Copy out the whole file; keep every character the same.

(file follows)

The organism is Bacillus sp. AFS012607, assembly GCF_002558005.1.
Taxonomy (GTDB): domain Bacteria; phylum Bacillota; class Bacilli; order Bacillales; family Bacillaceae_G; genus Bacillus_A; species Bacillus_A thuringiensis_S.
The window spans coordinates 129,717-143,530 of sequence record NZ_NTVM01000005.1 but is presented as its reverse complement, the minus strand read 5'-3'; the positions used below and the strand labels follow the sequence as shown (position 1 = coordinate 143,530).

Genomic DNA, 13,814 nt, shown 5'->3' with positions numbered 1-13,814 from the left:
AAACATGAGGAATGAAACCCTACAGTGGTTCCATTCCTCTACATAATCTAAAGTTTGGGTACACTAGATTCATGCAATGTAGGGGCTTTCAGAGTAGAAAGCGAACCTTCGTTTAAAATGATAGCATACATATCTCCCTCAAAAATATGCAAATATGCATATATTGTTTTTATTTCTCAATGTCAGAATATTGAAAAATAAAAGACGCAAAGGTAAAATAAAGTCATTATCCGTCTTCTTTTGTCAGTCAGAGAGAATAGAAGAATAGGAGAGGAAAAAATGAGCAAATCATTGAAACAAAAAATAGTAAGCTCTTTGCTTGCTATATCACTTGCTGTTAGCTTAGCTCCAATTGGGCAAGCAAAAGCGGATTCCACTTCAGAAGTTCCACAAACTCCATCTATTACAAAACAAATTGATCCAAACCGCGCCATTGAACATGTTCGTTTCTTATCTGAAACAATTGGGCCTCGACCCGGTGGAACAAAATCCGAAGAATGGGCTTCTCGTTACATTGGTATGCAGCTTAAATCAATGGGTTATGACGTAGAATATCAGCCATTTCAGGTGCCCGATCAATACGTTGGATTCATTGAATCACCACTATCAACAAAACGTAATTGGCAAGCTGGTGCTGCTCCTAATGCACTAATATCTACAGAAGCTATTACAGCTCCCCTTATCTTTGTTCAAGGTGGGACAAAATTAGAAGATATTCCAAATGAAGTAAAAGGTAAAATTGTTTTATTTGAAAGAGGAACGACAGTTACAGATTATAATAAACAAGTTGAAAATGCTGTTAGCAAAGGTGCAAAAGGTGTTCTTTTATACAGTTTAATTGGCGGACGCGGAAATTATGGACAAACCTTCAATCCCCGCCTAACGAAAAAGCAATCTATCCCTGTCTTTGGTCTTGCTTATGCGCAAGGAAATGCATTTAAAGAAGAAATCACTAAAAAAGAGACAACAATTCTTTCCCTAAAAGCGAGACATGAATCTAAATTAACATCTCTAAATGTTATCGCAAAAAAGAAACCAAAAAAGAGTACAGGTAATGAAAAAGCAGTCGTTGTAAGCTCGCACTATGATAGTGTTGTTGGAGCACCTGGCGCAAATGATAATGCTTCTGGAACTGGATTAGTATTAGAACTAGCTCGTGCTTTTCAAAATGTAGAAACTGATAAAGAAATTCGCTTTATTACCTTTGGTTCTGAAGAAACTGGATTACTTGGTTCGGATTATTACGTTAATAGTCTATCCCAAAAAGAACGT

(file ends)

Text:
The organism is Bacillus sp. AFS012607, assembly GCF_002558005.1.
Taxonomy (GTDB): domain Bacteria; phylum Bacillota; class Bacilli; order Bacillales; family Bacillaceae_G; genus Bacillus_A; species Bacillus_A thuringiensis_S.
The window spans coordinates 129,717-143,530 of sequence record NZ_NTVM01000005.1 but is presented as its reverse complement, the minus strand read 5'-3'; the positions used below and the strand labels follow the sequence as shown (position 1 = coordinate 143,530).

Genomic DNA, 13,814 nt, shown 5'->3' with positions numbered 1-13,814 from the left:
AAACATGAGGAATGAAACCCTACAGTGGTTCCATTCCTCTACATAATCTAAAGTTTGGGTACACTAGATTCATGCAATGTAGGGGCTTTCAGAGTAGAAAGCGAACCTTCGTTTAAAATGATAGCATACATATCTCCCTCAAAAATATGCAAATATGCATATATTGTTTTTATTTCTCAATGTCAGAATATTGAAAAATAAAAGACGCAAAGGTAAAATAAAGTCATTATCCGTCTTCTTTTGTCAGTCAGAGAGAATAGAAGAATAGGAGAGGAAAAAATGAGCAAATCATTGAAACAAAAAATAGTAAGCTCTTTGCTTGCTATATCACTTGCTGTTAGCTTAGCTCCAATTGGGCAAGCAAAAGCGGATTCCACTTCAGAAGTTCCACAAACTCCATCTATTACAAAACAAATTGATCCAAACCGCGCCATTGAACATGTTCGTTTCTTATCTGAAACAATTGGGCCTCGACCCGGTGGAACAAAATCCGAAGAATGGGCTTCTCGTTACATTGGTATGCAGCTTAAATCAATGGGTTATGACGTAGAATATCAGCCATTTCAGGTGCCCGATCAATACGTTGGATTCATTGAATCACCACTATCAACAAAACGTAATTGGCAAGCTGGTGCTGCTCCTAATGCACTAATATCTACAGAAGCTATTACAGCTCCCCTTATCTTTGTTCAAGGTGGGACAAAATTAGAAGATATTCCAAATGAAGTAAAAGGTAAAATTGTTTTATTTGAAAGAGGAACGACAGTTACAGATTATAATAAACAAGTTGAAAATGCTGTTAGCAAAGGTGCAAAAGGTGTTCTTTTATACAGTTTAATTGGCGGACGCGGAAATTATGGACAAACCTTCAATCCCCGCCTAACGAAAAAGCAATCTATCCCTGTCTTTGGTCTTGCTTATGCGCAAGGAAATGCATTTAAAGAAGAAATCACTAAAAAAGAGACAACAATTCTTTCCCTAAAAGCGAGACATGAATCTAAATTAACATCTCTAAATGTTATCGCAAAAAAGAAACCAAAAAAGAGTACAGGTAATGAAAAAGCAGTCGTTGTAAGCTCGCACTATGATAGTGTTGTTGGAGCACCTGGCGCAAATGATAATGCTTCTGGAACTGGATTAGTATTAGAACTAGCTCGTGCTTTTCAAAATGTAGAAACTGATAAAGAAATTCGCTTTATTACCTTTGGTTCTGAAGAAACTGGATTACTTGGTTCGGATTATTACGTTAATAGTCTATCCCAAAAAGAACGT